Other elements of the novel were, for me, less successful. The most significant of these was the high body count and violence which turned what could have been a thoughtful story into a bloodbath of the type that doesn’t interest me terribly much. I was surprised to see the Sydney Morning Herald describe the book as a ‘light mystery’ given the number of brutal killings, including a completely pointless (story wise) graphic murder of a teenage girl. The fact that these crimes are being committed by one of the ‘crazed chap who loves killing‘ type of characters makes it worse for me. I accept that nature (or nurture?) throws up one of these nutters every now and then in the real world but not nearly as often as this kind of thriller would have me believe. And regardless of their epidemiological likelihood they are boring. A person who kills because he (or she) likes to kill offers little of interest to a reader looking for character development and motivation.

The writing itself is also awkward at times. This is a plot driven book with lots of dialogue to move things along and quite a bit of that dialogue doesn’t ring true. It’s fair enough that Jessica Tuner and the victim’s sister – both English women who have only been in Australia a short time – are not attuned to local speech patterns and terminology but the rest of the characters are meant to be locals. I can’t imagine too many Australians wouldn’t twig early on that this is a book written by an outsider (and one with a different take on social class than most Aussies) but I suppose no one else will know or care. I see that the author’s second book takes Jessica Turner to a different setting and I imagine I won’t know enough about that place to be able to tell if the dialogue is equally out of place so perhaps this really doesn’t matter much in the big scheme of things.

The story itself rips along and engages the reader in wanting to learn the reasons for its events and whether or not the victim’s diary will reveal enough secrets to warrant the killing spree its existence has caused. With the violence level dialed down a couple of notches I could easily be persuaded to check back with Jessica Turner and the world of international diplomacy which does seem like fertile ground for great yarns.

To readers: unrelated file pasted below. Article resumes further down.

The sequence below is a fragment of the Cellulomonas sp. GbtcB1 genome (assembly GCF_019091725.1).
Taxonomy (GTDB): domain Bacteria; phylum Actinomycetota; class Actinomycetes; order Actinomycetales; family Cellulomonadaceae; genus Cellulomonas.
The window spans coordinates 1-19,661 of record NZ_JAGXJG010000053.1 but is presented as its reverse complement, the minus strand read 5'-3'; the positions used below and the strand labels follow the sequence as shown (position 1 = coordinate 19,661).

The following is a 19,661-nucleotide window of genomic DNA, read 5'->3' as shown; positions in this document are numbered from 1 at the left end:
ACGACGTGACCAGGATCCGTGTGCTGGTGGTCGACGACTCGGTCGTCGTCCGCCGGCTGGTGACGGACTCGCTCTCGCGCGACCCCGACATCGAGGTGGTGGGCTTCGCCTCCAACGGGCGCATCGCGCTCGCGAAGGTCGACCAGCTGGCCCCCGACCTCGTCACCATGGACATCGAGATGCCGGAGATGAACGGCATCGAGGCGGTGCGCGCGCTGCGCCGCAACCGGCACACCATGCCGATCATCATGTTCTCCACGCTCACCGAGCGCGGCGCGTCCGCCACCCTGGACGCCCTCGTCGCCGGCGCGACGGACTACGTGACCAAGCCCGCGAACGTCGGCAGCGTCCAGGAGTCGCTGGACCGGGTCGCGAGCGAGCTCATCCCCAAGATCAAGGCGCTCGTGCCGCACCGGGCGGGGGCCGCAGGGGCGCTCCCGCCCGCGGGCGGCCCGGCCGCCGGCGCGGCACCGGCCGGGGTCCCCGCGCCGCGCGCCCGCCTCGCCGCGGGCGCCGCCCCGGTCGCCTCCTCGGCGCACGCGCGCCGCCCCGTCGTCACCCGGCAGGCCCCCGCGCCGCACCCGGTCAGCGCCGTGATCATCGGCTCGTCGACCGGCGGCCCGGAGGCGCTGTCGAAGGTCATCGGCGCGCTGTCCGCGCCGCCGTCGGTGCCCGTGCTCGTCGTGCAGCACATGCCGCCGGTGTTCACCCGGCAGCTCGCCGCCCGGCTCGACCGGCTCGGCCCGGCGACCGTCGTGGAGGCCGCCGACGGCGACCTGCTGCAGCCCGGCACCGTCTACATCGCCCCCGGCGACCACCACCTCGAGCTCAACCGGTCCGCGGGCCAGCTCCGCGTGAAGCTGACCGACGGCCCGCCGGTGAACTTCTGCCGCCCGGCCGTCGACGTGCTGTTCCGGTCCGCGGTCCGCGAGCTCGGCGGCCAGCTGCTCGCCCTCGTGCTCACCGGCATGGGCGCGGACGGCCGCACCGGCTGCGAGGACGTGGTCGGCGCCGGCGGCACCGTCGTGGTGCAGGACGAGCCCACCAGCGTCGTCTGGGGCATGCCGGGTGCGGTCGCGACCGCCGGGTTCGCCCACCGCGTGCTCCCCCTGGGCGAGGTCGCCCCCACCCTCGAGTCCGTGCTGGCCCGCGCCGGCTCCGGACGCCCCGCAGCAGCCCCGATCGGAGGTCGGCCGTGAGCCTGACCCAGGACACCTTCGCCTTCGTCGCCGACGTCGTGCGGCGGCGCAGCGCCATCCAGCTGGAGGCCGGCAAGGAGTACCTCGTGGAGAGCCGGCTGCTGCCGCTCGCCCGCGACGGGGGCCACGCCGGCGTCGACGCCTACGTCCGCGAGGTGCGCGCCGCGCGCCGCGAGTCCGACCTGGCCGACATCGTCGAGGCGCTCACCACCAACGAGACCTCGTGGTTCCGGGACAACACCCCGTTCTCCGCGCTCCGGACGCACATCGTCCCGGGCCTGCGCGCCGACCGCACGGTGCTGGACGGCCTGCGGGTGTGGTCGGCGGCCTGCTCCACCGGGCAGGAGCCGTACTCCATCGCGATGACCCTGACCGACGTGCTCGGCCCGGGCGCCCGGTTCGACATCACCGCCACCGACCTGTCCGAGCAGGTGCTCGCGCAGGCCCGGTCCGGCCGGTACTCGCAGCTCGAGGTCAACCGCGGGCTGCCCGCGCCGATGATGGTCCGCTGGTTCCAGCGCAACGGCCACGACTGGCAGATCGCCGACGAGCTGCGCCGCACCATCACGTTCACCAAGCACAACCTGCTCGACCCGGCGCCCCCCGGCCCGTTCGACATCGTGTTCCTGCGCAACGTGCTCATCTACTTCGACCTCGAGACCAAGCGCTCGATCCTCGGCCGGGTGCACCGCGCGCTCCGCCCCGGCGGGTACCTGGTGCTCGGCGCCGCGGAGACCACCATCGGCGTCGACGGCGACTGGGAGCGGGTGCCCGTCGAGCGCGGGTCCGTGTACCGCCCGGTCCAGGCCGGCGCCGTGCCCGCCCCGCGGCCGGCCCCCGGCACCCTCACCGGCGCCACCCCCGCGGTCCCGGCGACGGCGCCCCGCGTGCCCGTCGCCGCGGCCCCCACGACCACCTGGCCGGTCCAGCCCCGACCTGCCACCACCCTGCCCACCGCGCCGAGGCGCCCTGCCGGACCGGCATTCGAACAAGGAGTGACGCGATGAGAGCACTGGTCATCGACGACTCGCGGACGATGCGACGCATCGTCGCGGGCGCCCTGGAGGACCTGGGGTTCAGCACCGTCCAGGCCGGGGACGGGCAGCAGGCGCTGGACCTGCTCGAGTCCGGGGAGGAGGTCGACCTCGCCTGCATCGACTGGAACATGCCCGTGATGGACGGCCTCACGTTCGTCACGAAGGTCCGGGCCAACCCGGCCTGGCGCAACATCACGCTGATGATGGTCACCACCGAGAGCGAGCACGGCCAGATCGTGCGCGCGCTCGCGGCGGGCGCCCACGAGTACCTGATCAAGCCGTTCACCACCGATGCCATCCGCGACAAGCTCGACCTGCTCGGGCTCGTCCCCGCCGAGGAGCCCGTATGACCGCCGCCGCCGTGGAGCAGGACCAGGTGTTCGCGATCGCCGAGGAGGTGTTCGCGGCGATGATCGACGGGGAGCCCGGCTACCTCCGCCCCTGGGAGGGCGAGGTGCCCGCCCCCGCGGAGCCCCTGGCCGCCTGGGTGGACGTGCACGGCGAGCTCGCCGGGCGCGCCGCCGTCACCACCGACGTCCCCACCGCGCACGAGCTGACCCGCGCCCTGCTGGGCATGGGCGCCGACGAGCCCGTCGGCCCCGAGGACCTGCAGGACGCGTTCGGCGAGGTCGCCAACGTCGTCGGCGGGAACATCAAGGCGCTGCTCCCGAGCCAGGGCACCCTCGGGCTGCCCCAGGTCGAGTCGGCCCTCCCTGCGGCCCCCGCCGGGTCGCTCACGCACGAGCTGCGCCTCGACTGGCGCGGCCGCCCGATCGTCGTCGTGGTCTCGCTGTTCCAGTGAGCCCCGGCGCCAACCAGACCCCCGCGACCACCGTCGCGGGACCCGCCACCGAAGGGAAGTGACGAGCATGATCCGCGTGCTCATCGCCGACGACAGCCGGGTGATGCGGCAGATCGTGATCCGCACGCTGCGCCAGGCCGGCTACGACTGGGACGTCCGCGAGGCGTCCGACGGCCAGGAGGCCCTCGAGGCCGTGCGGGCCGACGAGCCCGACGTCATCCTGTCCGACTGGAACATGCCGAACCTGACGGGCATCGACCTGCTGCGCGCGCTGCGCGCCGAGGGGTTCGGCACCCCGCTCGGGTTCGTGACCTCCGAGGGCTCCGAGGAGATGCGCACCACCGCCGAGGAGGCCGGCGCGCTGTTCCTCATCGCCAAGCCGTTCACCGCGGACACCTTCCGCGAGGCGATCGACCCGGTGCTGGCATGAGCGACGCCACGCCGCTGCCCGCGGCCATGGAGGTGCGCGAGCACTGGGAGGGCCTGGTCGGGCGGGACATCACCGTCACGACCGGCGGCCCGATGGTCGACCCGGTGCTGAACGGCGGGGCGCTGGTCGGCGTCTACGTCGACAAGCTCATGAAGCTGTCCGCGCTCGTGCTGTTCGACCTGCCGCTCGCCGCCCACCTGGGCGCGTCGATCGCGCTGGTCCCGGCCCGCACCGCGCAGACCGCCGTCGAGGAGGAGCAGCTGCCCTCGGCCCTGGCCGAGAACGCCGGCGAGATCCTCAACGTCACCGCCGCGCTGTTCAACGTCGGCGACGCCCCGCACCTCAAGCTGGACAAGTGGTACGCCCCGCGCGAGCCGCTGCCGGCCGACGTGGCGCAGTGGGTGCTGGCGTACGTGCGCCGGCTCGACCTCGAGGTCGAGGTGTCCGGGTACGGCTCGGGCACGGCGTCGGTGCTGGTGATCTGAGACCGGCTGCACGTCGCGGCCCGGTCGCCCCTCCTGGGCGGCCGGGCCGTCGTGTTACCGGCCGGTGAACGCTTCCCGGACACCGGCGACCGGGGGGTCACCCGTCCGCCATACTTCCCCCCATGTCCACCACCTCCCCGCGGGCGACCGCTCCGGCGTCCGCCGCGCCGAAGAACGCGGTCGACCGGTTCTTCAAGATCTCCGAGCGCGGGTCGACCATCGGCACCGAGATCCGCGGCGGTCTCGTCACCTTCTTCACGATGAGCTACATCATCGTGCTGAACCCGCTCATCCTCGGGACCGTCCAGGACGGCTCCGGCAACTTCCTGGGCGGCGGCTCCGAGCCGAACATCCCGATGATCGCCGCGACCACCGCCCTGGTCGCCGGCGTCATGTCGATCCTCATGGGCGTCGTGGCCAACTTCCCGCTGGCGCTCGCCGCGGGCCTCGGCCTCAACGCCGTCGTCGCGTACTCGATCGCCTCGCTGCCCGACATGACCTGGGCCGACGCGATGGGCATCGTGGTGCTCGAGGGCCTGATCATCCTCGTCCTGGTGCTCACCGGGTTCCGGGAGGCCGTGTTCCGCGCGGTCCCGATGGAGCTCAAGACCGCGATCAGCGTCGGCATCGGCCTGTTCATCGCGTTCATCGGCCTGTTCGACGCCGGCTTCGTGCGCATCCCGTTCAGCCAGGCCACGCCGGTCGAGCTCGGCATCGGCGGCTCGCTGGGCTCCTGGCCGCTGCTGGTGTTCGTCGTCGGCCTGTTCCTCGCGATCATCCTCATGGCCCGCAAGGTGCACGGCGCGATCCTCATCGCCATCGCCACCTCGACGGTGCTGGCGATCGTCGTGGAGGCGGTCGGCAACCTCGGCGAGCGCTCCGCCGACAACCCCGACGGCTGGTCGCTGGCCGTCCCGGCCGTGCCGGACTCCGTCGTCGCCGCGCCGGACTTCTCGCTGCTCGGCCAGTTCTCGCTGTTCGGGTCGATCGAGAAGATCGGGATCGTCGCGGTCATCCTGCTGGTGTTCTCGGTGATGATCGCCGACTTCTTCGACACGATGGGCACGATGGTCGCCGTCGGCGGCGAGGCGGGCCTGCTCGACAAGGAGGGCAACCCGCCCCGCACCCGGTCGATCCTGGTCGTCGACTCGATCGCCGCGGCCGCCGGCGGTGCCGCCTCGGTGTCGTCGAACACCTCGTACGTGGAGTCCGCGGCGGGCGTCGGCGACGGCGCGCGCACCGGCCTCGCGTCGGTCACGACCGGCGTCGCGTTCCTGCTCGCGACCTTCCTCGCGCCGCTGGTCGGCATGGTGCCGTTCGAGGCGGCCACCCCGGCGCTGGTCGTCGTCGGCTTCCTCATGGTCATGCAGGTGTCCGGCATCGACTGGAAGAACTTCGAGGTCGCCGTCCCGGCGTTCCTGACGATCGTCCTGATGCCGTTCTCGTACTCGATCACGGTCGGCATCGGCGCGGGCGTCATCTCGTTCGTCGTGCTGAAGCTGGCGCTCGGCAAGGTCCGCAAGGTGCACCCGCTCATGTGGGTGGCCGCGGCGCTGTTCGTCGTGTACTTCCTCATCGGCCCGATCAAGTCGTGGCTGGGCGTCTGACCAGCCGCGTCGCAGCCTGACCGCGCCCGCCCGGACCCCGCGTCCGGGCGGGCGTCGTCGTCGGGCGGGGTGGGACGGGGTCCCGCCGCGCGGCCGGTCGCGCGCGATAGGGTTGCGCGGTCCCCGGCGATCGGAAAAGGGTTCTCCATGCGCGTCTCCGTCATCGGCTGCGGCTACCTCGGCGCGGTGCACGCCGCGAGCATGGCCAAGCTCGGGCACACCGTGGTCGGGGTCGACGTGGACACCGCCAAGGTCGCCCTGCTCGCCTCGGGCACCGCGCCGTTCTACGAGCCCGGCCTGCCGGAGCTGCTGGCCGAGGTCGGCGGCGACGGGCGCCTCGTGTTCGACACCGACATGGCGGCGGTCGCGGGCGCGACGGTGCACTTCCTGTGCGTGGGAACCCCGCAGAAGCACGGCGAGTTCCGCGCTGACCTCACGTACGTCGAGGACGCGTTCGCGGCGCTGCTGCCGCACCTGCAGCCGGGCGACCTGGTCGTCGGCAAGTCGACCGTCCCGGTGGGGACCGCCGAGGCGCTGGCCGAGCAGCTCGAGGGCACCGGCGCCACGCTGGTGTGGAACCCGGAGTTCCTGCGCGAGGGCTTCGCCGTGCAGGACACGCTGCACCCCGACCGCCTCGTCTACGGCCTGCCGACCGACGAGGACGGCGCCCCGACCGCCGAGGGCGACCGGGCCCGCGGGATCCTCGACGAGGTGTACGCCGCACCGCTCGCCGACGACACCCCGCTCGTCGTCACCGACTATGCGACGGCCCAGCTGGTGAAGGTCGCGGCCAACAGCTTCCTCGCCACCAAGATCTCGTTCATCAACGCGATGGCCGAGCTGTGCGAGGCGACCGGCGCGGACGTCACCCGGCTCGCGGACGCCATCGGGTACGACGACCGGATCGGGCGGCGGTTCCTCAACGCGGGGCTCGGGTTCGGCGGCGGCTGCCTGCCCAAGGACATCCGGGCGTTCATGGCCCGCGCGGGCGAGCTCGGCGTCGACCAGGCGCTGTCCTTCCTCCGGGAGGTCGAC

Publisher: York Authors Coffee Shop [2015]
ISBN: 9780992997137
Length: 329 pages
Format: paperback
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Review: THE LOST SWIMMER by Ann Turner

TheLostSwimmerAnnTurner24087_fTo me THE LOST SWIMMER reads like a book written by a committee. At least that’s the only way I can think of to describe its disjointedness and almost schizophrenic sensibility.

The biggest issue of this kind is what kind of book it is. I’m not normally one to get hung up on labels (in fact I’ve been known to lament their restrictiveness) but someone – I’m not sure if it’s the publishers or author or someone else in the chain – has gone to some lengths to market this book as literary. The word appears in publicity material – both with and without the word thriller attached – and there are even a series of book club questions in the edition I read (which, I’m afraid, I always find insufferably patronising). Not only does this over-emphasis give the impression that someone thinks literary fiction is intrinsically better than the popular kind (another sentiment guaranteed to get my hackles rising), but it draws attention to the fact that the book doesn’t fit any definition of literary fiction I can think of. It’s at least as much plot driven as it is focused on exploring any particular theme, it does not demonstrate much in the way of social commentary (insightful or otherwise) nor are its characters terribly well developed. It’s protagonist – an Australian archaeological professor called Rebecca Wilding – is not noticeably more complex than the average human and the rest of the characters are entirely one-dimensional. Some of the descriptive passages provide good imagery but I suspect that owes more to the author’s screen-writing credentials than any literary sensibility the book has in its own right.